State of Maine: Sage advice for rooke legislators



National Football League wide receiver Irving Fryar came out of a rookie orientation with the following advice to his colleagues: “We’re going to have some idiots come out of this room. Those of you feeling good about yourselves, stop it. You ain’t did nothing yet.”

Legislators should heed his words. Despite the thrill of winning an election, the swearing-in ceremony and taking your very own seat in an historic chamber, it is easy to forget you have yet to do any of the work you promised when you ran for office.

New legislators have a lot to learn. They are petitioned by constituents who want legislation introduced. They may be asked to revive bills the previous occupant of the seat left undone. There are bills they have been pondering since they first decided to run. Now’s their chance.

Some legislators believe they are obligated to introduce any bill requested by a constituent. As their experience mounts, they may become more selective. It is highly unlikely a legislator can give due diligence to 80 bills, though the legendary Senator Peter Mills came close.

A legislator who does not believe in the bill she is sponsoring will not be a good advocate. She will dutifully introduce it when the time comes but otherwise will not shepherd the bill through the lengthy process required before it becomes law. This is a waste of everyone’s time.

There is a work-around for this, and that is to have the bill marked “By Request.” The phrase appears right on the cover of the bill and is legislative-speak for “I don’t give a flying you-know-what” about the outcome. It is the signal that legislative friends and caucus-mates can vote against it and no hard feelings will ensue.

At the other end of the spectrum are legislators passionately committed to a particular issue. School funding. Access to health care. Highway safety. They will submit bills focused on these policies alone, conserving their energy for a full-court press without the distraction of having to run around tracking other bills for which, by virtue of sponsoring, they are responsible.

Some bills are lost causes from the get-go, but still they find sponsors. Some bills propose changes in the biggest policy issues of the day. There are always multiple legislators interested in these and working together to get them passed—or defeated.

There are bill titles that cover a lot of territory, such as “An Act to Amend the Tax Laws,” or “An Act to Make Necessary Changes to State Law.” Whoa. That one could be huge.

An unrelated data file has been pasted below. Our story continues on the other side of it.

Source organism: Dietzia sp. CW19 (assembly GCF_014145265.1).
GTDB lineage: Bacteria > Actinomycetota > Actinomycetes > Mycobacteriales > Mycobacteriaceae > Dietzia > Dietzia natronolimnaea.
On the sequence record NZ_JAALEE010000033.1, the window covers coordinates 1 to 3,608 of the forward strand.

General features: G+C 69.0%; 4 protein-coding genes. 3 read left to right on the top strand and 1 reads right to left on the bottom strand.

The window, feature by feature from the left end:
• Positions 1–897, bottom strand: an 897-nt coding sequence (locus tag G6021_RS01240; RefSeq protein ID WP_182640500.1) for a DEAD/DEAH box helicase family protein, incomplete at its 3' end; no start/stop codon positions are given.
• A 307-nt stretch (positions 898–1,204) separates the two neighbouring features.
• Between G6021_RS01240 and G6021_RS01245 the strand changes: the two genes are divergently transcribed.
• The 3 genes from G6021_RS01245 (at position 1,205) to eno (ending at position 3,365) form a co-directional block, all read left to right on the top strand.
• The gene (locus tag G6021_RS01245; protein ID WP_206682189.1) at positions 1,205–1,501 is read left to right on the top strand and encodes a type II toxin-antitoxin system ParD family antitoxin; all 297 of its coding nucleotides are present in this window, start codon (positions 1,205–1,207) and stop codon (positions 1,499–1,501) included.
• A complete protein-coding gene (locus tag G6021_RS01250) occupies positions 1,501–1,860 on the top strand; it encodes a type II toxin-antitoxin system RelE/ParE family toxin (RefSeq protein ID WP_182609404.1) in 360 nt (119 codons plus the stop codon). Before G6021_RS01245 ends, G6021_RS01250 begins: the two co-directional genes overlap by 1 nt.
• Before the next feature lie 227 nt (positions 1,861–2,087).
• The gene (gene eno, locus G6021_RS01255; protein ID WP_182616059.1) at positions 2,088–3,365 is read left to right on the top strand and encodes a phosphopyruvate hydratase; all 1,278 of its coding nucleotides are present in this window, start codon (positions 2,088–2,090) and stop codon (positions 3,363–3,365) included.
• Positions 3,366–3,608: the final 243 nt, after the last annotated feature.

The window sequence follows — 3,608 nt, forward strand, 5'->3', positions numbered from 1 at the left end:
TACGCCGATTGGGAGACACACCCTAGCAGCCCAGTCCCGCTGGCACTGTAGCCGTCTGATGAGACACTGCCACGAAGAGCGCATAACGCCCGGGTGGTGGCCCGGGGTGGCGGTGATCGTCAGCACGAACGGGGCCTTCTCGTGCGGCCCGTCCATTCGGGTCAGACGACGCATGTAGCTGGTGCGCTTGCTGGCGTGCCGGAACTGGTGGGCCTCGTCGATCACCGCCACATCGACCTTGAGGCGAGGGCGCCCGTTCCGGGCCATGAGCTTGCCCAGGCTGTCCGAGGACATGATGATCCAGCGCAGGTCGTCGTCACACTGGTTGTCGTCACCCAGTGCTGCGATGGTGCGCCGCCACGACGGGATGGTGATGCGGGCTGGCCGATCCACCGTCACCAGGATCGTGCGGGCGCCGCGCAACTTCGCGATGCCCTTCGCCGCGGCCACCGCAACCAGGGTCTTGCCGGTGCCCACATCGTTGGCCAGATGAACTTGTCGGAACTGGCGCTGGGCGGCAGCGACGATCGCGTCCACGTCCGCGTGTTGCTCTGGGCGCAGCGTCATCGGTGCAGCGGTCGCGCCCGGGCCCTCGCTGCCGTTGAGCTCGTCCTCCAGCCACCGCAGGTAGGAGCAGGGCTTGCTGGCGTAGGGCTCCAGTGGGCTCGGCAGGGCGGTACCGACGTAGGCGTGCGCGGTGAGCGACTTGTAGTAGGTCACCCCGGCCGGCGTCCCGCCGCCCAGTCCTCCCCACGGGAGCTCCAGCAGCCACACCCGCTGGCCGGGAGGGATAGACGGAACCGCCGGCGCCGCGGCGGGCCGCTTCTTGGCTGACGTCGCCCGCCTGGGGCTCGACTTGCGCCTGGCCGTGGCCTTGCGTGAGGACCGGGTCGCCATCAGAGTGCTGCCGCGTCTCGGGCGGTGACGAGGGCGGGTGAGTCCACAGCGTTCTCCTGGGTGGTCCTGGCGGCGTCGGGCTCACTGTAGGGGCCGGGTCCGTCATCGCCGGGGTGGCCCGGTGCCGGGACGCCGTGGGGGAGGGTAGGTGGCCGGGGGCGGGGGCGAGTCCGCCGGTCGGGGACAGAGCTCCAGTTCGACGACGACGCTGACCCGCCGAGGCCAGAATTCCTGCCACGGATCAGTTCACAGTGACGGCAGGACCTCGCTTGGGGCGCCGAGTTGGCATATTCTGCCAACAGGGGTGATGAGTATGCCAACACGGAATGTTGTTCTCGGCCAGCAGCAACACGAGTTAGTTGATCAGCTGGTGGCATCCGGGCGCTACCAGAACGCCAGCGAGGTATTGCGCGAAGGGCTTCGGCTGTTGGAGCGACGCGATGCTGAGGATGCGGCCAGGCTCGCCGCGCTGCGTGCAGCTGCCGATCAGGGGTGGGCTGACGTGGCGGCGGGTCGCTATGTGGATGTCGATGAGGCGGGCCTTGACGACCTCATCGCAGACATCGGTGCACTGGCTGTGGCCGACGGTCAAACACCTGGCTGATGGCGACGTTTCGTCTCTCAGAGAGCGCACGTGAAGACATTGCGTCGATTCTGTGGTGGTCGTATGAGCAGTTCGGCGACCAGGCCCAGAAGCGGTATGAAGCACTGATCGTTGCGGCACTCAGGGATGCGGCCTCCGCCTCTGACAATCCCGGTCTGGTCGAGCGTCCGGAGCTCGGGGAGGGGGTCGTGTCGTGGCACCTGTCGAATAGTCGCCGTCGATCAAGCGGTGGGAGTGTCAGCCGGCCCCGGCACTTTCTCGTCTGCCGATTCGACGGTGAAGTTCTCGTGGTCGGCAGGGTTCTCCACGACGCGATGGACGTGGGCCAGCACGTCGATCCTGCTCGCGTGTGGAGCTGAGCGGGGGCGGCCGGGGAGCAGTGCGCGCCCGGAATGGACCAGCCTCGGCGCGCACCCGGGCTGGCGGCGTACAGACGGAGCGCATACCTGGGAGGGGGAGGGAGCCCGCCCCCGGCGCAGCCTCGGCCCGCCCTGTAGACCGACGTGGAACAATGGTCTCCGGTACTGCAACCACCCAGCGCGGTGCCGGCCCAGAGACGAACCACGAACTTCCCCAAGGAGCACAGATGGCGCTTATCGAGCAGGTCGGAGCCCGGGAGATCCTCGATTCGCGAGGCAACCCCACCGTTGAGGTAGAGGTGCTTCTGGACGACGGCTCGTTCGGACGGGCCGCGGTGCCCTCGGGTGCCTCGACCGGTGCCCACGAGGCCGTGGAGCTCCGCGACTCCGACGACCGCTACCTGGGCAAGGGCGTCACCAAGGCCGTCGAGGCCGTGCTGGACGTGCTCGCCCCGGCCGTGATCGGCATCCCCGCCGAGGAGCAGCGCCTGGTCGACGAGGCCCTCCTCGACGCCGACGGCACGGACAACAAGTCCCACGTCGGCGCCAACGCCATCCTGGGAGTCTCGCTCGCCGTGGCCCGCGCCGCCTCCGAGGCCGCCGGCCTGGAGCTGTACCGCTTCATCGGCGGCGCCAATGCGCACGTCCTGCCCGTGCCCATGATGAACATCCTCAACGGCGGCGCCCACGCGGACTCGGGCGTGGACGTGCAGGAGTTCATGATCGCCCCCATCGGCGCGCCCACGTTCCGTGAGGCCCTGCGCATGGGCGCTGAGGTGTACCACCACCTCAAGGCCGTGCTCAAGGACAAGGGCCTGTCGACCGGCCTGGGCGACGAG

Then there are the bills that, because of bizarre subject matter or narrow scope, become the poster children for weird legislation. Of the over 1,600 bills submitted for this session, only 119 have been drafted and printed, so we have titles-only for most. But what speculation some of these titles invite!

There is a title about nuisance beavers. Would that be a dam-building beaver flooding land, or a beaver gnawing on a tree beneath your bedroom window? Another bill title references nuisance deer. From an animal point of view, we’re the bigger nuisance. What if the beavers and deer gang up on us?

There is a title proposing to “reduce from 8 weeks to 6 weeks the age at which a rabbit may be sold.” Who knew there was a law specifying when a rabbit is of marketable age? Watch for rabbit mothers with little protest signs.

There is an act to legalize lemonade stand sales by minors. A resolution recognizing May 1, 2021, as “purebred dog day.” (Shouldn’t every dog have his day?) There is a resolve “to Name a Mountain in Oxford County,” but what name? Perhaps there will be a “name that mountain” contest.

One legislator has sponsored a bill to “recognize “My Sweet Maine” as Maine’s song of the 21st century.” We already have a song for all the other centuries. No, not the Maine Stein Song; it is “State of Maine,” adopted in 1937 and currently unknown to one and all. We also have an official ballad, distinct from the official song: “The Ballad of the 20th Maine.”

The Oscar for Most Intriguing surely goes to “An Act to Prohibit Legislators from Legislating While Intoxicated.” Friends don’t let friends legislate drunk. This would explain the guy in the back row of the chamber belting out “My Sweet Maine.” Seriously, is this a frequent problem? That’s alarming.

Though nothing like a session record, there is a prodigious pile of bills facing the 130th Legislature. Submitting them for consideration is the least of it. Legislators, you may have put down markers on policy changes, but as Irving Fryar said, those of you feeling good about yourselves, stop it. You ain’t did nothing yet.

 

Jill Goldthwait worked for 25 years as a registered nurse at Mount Desert Island Hospital. She has served as a Bar Harbor town councilor and as an independent state senator from Hancock County.

Jill Goldthwait

Jill Goldthwait

Jill Goldthwait worked for 25 years as a registered nurse at Mount Desert Island Hospital. She has served as a Bar Harbor town councilor and as an independent state senator from Hancock County.

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